The Colorado River is the 18th longest river in the United States. The Caddo Indians called it, "Kanahatino", and though the word "Colorado" means "red", the river is usually clear and bright. It ribbons through San Saba County on its way to Matagorda Bay and flows under the handsome Regency suspension Bridge, near the now ghost-inhabited town of Locker - where my mother was born and where family farms and neighbors once created a breathing community.
The Regency suspension bridge was originally built in 1903, collapsed in 1924, and in 1936, my grandfather nearly lost his life trying to keep the bridge from washing away during a flood. He, along with dozens of other men that day, was not successful. The river clove like an adz into the wooden structure, moorings pulled away from the sodden banks like spring onions from their beds, the dirt spilling into the water along with the splintered wood and steel. The bridge was built again in 1939, ninety percent of it by hand.
Through the years, my grandfather had a love/hate relationship with the Colorado river. It was a taker of life; it was a giver of life. Funny how something so geographical can become intertwined in a family. The few wedding photos of my grandparents were taken of them, hand in hand, on the old bridge. In the late 1800's some of my Bartlett family, who lived near McAnelly's Bend, succumbed to fevers (probably cholera) from drinking dirty stagnant river water.
In my childhood, our families would meet at the river for a long weekend camp out and fishing adventure. I remember sleeping in the back of an old pickup truck on a feather mattress, curled up between my mother and grandmother. Nighttimes were magical - trying to find all the special constellations and hearing my father's infectious laughter somewhere in the dark near the river; mornings would find the top covers soaked with dew and the smell of bacon frying over an open fire was the most delicious eye-opener.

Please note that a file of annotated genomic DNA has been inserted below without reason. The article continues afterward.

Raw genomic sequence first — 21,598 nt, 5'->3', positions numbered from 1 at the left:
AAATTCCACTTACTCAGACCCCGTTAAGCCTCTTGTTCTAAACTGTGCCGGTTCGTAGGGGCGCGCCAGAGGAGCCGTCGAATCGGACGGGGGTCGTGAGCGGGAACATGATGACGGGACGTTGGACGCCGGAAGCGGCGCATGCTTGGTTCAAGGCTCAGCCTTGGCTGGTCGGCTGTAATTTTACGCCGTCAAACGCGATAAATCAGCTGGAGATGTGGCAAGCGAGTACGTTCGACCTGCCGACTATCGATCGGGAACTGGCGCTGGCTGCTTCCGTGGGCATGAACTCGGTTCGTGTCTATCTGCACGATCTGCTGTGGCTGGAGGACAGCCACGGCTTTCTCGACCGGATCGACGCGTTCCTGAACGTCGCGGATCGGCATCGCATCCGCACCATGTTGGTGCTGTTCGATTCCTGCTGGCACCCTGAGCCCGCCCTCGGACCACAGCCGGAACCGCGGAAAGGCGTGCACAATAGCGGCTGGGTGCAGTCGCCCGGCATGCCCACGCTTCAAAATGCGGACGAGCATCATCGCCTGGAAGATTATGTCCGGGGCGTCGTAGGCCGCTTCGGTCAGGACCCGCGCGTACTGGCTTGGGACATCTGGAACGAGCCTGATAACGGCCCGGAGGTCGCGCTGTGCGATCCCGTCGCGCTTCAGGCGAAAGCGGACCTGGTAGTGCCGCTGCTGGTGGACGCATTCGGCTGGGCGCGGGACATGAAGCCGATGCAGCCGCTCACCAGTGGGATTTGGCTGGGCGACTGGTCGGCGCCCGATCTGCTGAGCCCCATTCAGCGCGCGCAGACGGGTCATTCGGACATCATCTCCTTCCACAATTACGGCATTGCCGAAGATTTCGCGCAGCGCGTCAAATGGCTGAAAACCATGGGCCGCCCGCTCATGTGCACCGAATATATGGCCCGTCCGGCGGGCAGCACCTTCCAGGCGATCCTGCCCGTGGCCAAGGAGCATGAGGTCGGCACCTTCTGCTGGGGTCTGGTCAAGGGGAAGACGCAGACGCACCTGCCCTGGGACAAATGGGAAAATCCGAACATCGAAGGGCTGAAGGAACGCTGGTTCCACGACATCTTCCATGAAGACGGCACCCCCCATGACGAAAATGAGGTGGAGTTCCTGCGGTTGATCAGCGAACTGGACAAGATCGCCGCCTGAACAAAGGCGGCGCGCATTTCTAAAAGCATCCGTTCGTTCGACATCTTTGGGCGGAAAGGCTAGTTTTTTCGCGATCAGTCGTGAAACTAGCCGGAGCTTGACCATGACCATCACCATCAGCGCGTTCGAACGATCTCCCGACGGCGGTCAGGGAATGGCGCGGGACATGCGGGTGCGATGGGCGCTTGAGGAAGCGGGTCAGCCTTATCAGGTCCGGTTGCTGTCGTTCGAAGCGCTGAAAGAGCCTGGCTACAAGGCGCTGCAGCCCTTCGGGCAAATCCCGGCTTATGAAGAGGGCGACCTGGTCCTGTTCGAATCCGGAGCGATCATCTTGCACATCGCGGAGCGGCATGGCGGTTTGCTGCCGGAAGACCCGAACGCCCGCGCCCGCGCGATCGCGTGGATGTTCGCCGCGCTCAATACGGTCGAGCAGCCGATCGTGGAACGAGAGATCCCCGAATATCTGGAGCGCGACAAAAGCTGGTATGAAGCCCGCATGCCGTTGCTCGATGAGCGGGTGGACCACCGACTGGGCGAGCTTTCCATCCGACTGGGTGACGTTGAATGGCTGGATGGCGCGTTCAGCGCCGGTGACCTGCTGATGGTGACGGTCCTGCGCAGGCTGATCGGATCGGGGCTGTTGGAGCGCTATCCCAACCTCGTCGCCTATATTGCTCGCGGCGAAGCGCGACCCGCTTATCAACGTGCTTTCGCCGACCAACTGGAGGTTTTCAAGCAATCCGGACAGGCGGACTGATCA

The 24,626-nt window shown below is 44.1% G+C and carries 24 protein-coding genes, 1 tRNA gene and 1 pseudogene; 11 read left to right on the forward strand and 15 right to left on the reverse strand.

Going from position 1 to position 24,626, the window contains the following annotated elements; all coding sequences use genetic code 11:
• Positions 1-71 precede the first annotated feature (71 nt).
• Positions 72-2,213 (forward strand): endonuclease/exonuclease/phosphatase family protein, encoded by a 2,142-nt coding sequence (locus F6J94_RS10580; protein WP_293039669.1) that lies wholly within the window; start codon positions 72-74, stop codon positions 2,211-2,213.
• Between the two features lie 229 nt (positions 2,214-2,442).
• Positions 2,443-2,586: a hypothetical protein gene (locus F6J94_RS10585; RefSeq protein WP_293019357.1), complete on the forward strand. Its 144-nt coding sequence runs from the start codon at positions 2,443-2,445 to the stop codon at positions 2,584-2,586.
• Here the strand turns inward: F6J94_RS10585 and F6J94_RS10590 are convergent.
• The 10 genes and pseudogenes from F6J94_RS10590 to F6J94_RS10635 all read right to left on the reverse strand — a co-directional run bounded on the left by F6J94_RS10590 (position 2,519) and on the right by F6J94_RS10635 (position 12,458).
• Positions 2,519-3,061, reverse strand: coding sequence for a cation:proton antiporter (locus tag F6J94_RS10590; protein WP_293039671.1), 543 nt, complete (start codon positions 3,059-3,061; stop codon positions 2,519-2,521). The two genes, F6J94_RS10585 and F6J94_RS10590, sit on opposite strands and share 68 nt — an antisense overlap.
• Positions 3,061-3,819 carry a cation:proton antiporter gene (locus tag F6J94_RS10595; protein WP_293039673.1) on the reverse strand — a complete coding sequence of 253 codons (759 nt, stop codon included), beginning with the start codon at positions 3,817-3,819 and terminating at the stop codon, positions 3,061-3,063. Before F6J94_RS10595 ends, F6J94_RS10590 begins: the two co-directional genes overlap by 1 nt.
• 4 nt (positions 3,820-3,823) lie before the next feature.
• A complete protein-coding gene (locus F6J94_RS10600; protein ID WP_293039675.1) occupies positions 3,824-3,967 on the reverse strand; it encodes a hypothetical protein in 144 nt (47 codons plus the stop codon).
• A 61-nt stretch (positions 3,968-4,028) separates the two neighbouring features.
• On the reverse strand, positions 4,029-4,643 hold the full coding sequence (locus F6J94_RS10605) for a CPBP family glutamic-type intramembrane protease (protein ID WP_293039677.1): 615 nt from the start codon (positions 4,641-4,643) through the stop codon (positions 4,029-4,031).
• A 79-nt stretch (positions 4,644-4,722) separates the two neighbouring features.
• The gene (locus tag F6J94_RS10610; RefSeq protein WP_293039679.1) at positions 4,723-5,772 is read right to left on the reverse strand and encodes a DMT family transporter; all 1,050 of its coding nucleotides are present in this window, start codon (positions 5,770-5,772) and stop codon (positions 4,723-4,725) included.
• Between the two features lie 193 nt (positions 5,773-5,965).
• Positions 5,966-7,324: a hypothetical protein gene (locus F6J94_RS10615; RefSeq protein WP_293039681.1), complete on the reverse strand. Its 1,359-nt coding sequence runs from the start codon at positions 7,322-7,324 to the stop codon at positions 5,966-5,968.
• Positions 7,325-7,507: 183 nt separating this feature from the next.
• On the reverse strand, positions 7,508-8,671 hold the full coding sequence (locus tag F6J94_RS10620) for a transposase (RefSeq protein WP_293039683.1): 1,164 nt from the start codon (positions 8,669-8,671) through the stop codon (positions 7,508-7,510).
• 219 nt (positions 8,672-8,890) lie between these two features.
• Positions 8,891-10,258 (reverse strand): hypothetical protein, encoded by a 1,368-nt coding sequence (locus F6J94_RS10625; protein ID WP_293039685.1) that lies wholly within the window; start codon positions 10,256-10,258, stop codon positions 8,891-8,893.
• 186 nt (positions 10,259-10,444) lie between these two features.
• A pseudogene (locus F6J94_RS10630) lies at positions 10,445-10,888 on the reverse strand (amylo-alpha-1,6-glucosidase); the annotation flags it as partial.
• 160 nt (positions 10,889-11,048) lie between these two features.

Fishing was my grandfather's passion, next to playing dominoes or strumming his old guitar. He loved to wade into the Colorado with rod and reel, a stringer tied with twine to his belt, and a can of Pearl beer clutched in his free hand. He would stand in the eddies underneath heavy tree branches and fish from sun up to sun down.
On one of these family outings, he had fished late into the afternoon, standing in a fairly swift current; probably on about Pearl beer #10 or so. A good sized stick came floating by and out of the corner of his eye, PawPaw thought he was seeing a water moccasin. In his panic to get out of the way of the imaginary snake, he lost his footing on a moss covered rock and suddenly all of us on the bank heard a huge ker-splash. A flash of feet and skinny white shins, and then my grandfather was underwater...except for his hands; one hand held his favorite rod and reel, the other was clutched tightly to his can of Pearl. Down the river he sailed, looking all the world like some strange piece of human flotsam, his battered old straw hat swirling behind on top of the water.
We were howling with laughter as he came up out of the river sputtering and cussin' like an unwilling baptized sailor, a bent soggy cigarette still hanging from the corner of his mouth.
"I could have drowned, you know", he bellowed in our direction, which only set off even more mirth.
Years later his sister-in-law and nephew would be killed in a head-on collision by a drunk driver while driving near the river looking at the spring wildflowers on an Easter morning.